14 NOVEMBER 1840, Page 10

The new French Ministers seem determined to act rigorously against

the press. On Sunday, the National was seized at the post and its own office, for an article on the administration ot' the Army, which will be submitted to the consideration of a Jury. The National says, it has no doubt that a Jury will, as it did before, sanction by its verdict the legitimate freedom of discussion, and give to it an opportunity of prov- ing the existence of a system of favouritism in the War department, and the injustice which was committed against the army at large by the or- dinance commanding the formation of new regiments of the line.

N. Humann, Minister of Finance, we are told, has drawn up from observation, the financial account of the Ministry of the 1st of March, and discovered, it appears, the enormous sum of 664,000,000 francs beyond the calculations of the budget, partly in extraordinary credits granted by ordinances, and partly in the engagements entered into by contract. It will be necessary, indeed, to make great savings in the ordinary expenses, according to the desire expressed in the speech front the Crown, in order to cover the extraordinary expenses of M. 'fliers. It appears that us soon as the bureau is definitively constituted, and even before the debate upon the 'address, the Moister of Finances will lay before the Chamber a picture of these prodigalities, which contrasts in a most striking manner with the general distress and the pacific ten- dencies of the new Cabinet.— Gazette de France, Saturday, Nov. 7.

Several extensive changes in the internal administration of the French War Office Loire just been made by Marshal Souk. Their object is to simplify the ie.rvice, but they impose much personal labour on the Min istt r him sel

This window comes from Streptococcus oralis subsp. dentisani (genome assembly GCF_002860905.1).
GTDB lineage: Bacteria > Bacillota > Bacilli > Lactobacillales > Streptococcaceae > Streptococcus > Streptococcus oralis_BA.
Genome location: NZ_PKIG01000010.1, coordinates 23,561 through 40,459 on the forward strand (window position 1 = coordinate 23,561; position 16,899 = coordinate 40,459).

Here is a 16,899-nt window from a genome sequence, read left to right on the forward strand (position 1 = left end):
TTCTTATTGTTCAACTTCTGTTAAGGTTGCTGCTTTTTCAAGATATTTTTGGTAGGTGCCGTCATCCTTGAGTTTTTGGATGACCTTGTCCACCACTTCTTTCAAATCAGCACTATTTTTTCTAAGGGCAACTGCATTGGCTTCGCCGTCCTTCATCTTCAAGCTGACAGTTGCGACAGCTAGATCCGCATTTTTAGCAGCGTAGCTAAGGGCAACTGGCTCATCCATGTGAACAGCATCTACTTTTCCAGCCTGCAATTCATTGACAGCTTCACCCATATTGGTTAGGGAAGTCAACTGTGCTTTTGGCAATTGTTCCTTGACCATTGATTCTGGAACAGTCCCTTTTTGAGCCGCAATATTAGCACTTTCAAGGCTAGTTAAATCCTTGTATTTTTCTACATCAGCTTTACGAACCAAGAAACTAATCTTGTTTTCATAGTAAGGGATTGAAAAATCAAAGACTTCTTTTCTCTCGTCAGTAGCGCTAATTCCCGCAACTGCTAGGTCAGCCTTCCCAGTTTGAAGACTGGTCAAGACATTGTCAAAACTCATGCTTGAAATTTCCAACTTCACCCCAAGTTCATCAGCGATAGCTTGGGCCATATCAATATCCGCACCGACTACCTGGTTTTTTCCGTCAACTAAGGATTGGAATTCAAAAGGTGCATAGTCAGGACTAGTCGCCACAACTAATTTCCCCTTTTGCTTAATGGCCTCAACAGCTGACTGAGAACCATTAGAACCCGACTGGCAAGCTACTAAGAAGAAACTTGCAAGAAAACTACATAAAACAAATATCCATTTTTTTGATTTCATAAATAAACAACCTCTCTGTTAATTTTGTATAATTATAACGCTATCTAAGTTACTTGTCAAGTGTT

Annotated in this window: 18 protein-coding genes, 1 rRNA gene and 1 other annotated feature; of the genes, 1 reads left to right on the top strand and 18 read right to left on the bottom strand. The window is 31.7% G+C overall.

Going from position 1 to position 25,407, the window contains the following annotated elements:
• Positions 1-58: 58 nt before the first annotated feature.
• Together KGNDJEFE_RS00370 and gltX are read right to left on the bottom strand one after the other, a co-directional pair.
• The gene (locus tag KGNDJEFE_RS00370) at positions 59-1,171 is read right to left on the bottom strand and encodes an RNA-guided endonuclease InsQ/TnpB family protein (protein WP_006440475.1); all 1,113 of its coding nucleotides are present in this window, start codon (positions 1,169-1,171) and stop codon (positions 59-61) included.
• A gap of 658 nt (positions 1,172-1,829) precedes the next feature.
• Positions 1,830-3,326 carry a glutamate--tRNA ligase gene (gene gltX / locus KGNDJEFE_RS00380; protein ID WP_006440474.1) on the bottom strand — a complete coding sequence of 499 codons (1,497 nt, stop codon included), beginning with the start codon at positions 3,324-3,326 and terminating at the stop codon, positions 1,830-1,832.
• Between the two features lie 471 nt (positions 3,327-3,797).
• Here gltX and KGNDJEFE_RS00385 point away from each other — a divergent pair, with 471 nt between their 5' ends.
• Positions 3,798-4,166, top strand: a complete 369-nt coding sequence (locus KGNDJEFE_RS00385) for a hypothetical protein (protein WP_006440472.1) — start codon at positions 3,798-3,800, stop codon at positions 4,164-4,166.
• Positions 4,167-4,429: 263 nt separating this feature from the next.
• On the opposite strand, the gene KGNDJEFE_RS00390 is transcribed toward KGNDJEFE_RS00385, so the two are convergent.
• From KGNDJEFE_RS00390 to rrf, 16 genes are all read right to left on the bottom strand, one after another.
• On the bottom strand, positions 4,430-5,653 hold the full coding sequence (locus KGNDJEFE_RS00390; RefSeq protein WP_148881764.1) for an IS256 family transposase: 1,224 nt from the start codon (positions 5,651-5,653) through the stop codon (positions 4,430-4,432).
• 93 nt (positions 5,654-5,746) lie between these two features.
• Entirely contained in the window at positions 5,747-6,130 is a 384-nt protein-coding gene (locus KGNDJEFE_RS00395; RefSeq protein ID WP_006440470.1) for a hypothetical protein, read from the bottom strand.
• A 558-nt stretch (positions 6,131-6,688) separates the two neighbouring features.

Letters from Paris of the 0th instant locution the birth of another son to the Duke of Orleans: the infant has received the title of' Duke of Chartres.

Queen Christina of Spain arrived in Paris on the 9th.

The No/eau/states that Duke Charles of Brunswick is about to prose- cute 31. Gisquet tim a libel contained in his meinoirs.

The A u!,..,burg 1,),:uing Gazette reports that the Cabinet of Vienna has obtain Ii fmeeal promise front King Louis Philippe that the de- tention of P ,n Cashes skill shortly cease, amid that his Royal 1 fighness will be alliestli to It th,.! French territory for Germany. In this case, it adds, the Prince is expected to return to Salzburg.

The Fre:;elt hairs Contain lows and fearful accounts of inundations in

the North of' FraelfT, have ''done immense damage. A telegraphic despatch feom Mmaailles of the 4th, makes known that the Rhone had broken through its to nks, and covered GI r,ta io acres in the arrondissement of Arles with it iv:0(1.s, causing loses estimated at several millions of francs. The Marseilles mails, which ma lit to have t.•rrived in Paris on Tuesday and ‘,Vedaesday, did not reach the le.st-Mliee till between three and four o'cloek on Saturday afternoon. They were unable to get in t() Avignon, a Ida e ti- ; eompletely Mundated on the 81st ; and after losing a consider.:ble time ;It 'Fain and Valence!, were only ;dile to make their way through the by rinds, At Lyons, on the 4th instant, the Soule was pouring in, waters through the streets. Four bridges had been swept away, and the streets were choked up with the ritios of the houses that had been thrown 1111Y•M itpWardSi of' five hundred houses had fallen, some of' them Pow and five stories high. A letter from Lyons of the 4th says—" There is a general desolation ; numbers are reduced to the uttermost misery, being left without bread, or the means of' earning any, at the very commencement of the winter. The waters have begun to retire te day ; but a new scourge has come to visit those whose houses

remain standing, though flooded. Thieves are so numerous that all those of the neighbouring towns must have made this their rendezvous, in order to take advantage of the general confusion. During the whole of last night musket-shots were heard : they were fired against the marauders, who, making use of boats, were attacking houses surrounded by the water." The inhabitants of the inundated houses mostly escaped by rafts, which were floated through the streets for that purpose. Through the whole course of the Rhone similar inundations had taken place. The loss of lives has been great, but no estimate of the numbers is given. Letters from Lyonseaf the 7th state that the waters had sub- sided considerably ; but the Soane continued to rush through the streets, and three-fourths of the city were then under water.

Elizabide, the murderer, was executed at Bordeaux on the 3d instant.